Sharon Feigon
Executive Director

Sharon is a founder and the executive director of the Shared-Use Mobility Center, a public-interest organization working to foster collaboration in shared mobility and help connect the growing industry with transit agencies, cities and communities across the nation. As executive director, Sharon oversees SUMC’s work to pilot programs, conduct research and provide advice and expertise to cities and regions in order to help extend the benefits of shared mobility for all.

Sharon was previously the CEO of IGO Carsharing, the nonprofit organization that started carsharing in the Chicago region. Sharon was CEO from March 2004 until she and parent organization, Center for Neighborhood Technology, sold IGO in May 2013.

Under Sharon’s leadership, IGO grew from a small pilot project into a successful operating company with 15,000 members in 45 neighborhoods. Sharon worked with the Chicago Transit Authority to create the only combined car-share/transit fare card in North America, which continues to serve as a model for the possibilities between shared-use companies and public transit. She led IGO’s expansion into underserved communities and also developed solar canopies and charging stations that helped introduce renewable charging and mobility hubs to the region.

Prior to taking the helm at IGO, Sharon was the Director of Research & Development at the Center for Neighborhood Technology for more than a decade. She was the Principal Investigator for Combating Global Warming Through Sustainable Surface Transportation and was the lead author of TCRP Report 93: Travel Matters: Mitigating Climate Change with Sustainable Surface Transportation. Before that, Sharon coordinated CNT’s Transit-Oriented Development Program and was one of the authors of The New Transit Town.

Sharon was a founder of the national Carsharing Association and has served as Co-Chair of the Transportation Research Board’s Shared Vehicle Committee, as well as on numerous other boards and commissions. She holds an MBA from DePaul University and a BA in Economics from Antioch College.

Creighton Randall
Program and Development Director

Creighton leads SUMC’s work with cities to develop pilot programs, funding and policy environments for shared-use mobility so that these systems can work better for everyone.

As the former Executive Director and Co-Founder of Buffalo CarShare, Creighton helped to grow the program from an idea to a successful non-profit organization providing carsharing and bikesharing services to over 1,000 members. Buffalo Carshare–acquired by Zipcar in 2015–led the industry in serving a diverse population, and the organization was also the first in North America to launch and maintain a flexible bikeshare network (now Reddy Bikeshare).

In addition to pilot program work at SUMC, Creighton advises regional transportation leaders on shared mobility policy and programs. These efforts are currently concentrated in Los Angeles, the Twin Cities, and Upstate New York. Creighton holds a B.S. in Mechanical Engineering and a Masters in Urban Planning from the University at Buffalo.

Tim Frisbie
Communications and Policy Director

Tim leads SUMC’s communications and policy efforts. He previously served as Senior Account Executive at KSA Public Relations/Public Affairs, where he worked on several transportation projects including helping to launch Getting America to Work, a national coalition advocating for increased federal transit funding. He also planned and executed strategic communications campaigns for clients such as Alexian Brothers Health System, Chicago Bar Foundation, HACIA (Hispanic American Construction Industry), Illinois Chamber of Commerce, Midwest Energy Efficiency Alliance and Mainstreet Organization of REALTORS.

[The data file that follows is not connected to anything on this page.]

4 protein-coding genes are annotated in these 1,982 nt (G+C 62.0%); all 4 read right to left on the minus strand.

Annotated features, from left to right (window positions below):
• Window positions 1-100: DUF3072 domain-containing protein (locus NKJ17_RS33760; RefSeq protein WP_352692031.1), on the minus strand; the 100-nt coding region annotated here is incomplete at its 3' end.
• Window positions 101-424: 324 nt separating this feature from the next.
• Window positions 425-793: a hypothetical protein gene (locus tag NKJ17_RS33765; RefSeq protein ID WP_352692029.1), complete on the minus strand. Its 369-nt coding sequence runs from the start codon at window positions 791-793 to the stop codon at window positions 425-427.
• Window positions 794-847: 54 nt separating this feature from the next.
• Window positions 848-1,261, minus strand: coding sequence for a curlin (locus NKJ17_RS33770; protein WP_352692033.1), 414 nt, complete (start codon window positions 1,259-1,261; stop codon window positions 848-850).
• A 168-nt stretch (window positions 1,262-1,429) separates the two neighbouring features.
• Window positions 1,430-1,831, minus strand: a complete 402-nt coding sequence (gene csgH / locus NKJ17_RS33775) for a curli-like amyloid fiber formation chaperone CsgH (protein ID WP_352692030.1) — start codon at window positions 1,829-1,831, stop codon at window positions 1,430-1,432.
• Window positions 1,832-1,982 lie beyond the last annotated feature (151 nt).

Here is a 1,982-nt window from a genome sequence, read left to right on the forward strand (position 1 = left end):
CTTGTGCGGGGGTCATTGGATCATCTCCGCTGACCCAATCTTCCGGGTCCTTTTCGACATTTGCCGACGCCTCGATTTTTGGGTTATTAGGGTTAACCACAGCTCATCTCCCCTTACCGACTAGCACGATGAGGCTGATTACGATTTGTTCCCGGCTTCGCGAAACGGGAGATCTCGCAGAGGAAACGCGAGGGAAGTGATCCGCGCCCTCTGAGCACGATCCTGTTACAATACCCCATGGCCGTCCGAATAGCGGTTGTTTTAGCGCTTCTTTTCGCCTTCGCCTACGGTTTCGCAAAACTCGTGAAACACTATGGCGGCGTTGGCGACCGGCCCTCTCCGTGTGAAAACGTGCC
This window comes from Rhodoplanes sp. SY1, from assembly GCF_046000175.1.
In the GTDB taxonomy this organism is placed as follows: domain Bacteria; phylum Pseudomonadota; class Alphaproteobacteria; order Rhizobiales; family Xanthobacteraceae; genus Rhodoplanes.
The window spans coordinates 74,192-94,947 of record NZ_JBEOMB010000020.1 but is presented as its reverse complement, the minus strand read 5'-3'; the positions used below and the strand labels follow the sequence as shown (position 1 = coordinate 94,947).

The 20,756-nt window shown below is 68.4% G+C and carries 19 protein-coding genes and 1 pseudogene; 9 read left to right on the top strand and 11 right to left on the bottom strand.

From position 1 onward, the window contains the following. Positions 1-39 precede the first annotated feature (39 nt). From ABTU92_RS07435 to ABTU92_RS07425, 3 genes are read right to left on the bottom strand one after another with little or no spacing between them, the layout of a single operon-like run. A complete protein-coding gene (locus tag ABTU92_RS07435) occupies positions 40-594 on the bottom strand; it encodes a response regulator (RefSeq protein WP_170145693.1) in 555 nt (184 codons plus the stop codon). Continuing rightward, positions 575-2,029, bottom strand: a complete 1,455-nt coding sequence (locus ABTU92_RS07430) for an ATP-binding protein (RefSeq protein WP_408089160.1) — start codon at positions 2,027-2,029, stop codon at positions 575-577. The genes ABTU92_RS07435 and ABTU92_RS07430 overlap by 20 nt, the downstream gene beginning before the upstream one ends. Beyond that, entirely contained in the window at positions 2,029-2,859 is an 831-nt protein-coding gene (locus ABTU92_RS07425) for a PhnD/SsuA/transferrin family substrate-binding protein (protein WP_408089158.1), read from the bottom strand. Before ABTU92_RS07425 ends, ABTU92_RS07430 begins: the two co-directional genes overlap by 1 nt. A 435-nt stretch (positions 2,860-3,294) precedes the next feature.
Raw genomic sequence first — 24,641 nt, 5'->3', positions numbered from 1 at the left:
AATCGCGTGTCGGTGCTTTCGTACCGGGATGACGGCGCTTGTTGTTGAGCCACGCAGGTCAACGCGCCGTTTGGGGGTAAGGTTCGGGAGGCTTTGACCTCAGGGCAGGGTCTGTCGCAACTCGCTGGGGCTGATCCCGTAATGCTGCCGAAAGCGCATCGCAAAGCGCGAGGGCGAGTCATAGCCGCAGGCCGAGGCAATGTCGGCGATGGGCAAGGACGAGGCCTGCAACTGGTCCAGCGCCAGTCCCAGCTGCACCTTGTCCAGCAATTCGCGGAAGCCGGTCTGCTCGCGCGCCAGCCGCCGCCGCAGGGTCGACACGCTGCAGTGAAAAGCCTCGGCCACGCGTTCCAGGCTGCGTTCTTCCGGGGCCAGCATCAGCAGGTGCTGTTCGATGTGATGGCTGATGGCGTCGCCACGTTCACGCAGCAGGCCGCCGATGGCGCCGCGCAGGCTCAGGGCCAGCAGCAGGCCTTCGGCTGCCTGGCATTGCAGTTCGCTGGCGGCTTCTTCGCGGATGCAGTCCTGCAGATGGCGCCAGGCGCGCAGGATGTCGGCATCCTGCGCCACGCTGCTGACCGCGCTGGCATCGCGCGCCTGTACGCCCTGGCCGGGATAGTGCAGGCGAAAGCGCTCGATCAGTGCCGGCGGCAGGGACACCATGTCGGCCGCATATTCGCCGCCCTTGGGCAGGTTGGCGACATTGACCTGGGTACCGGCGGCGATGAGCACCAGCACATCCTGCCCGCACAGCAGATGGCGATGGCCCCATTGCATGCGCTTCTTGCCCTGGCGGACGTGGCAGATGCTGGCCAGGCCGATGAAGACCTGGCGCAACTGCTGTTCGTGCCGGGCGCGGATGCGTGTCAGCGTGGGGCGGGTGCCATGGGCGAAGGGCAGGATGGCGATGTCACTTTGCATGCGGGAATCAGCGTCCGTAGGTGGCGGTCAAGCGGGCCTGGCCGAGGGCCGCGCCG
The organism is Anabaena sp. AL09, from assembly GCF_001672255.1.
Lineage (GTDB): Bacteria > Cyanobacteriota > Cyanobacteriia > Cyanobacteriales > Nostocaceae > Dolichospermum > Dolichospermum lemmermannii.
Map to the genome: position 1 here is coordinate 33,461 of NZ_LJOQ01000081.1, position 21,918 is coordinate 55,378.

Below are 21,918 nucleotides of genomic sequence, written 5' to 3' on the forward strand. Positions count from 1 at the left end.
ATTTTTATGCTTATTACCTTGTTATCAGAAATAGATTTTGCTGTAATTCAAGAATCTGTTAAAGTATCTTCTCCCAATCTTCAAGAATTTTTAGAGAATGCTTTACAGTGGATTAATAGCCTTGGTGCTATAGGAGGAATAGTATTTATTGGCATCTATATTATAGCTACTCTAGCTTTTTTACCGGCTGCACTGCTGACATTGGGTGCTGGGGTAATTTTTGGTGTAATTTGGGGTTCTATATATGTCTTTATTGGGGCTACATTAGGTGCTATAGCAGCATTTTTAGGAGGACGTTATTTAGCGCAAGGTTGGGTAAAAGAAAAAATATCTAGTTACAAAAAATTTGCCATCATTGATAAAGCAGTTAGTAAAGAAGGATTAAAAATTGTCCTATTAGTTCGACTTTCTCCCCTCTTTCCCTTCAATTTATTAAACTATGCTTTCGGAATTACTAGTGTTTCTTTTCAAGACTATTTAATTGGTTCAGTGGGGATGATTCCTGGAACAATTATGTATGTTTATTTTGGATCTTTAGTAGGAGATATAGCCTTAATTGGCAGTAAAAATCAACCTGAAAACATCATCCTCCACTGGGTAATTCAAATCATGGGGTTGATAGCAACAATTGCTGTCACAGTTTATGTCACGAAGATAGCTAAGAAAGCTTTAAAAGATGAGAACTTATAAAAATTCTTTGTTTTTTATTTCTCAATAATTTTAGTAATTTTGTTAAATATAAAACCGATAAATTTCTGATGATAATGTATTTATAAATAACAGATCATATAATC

Before KSA, Tim worked as Online Content Editor for Baird & Warner Real Estate in Chicago. He has also done communications work for Governor Quinn’s 2010 primary campaign, Friends of the Chicago River and boutique marketing firm Quast & Associates.

Tim has a BA in Political Science from the University of Iowa and serves on the executive board of the Publicity Club of Chicago, the nation’s largest independent public relations membership organization. A new Logan Square resident, Tim’s interests include Chicago history, public media and pancakes.

Sarah Nemecek
Operations Director/Project Manager

Sarah serves as the project manager of the Peer-to-Peer (P2P) Carsharing Pilot Project, an initiative of the Center for Neighborhood Technology (CNT) with management assistance from the Shared-Use Mobility Center. Prior to joining CNT, Sarah was the Project Manager of the State of Illinois Interoperability and Integration Project, a $1.125 million grant-funded effort to establish a governance model across seven health and human services agencies in Illinois.

Before her work with the State, Sarah was a Research Associate at the Urban Land Institute (ULI) in Washington, D.C., where she worked closely with ULI’s Senior Fellows to deliver projects across the organization’s infrastructure, housing, energy efficiency and capital markets programs. Sarah also worked for ULI in Europe, where she launched and managed the ULI Urban Investment Network, forging partnerships and planning events in Istanbul, Paris, Amsterdam and London. Sarah has an MSc in Regional and Urban Planning Studies from the London School of Economics and enjoys biking, traveling and walking her very big dog.

Albert Benedict
Research Manager

Albert Benedict is the Research Manager at SUMC, where he is responsible for managing several national projects to evaluate opportunities and economic and environmental benefits related to shared mobility and integrated transportation systems.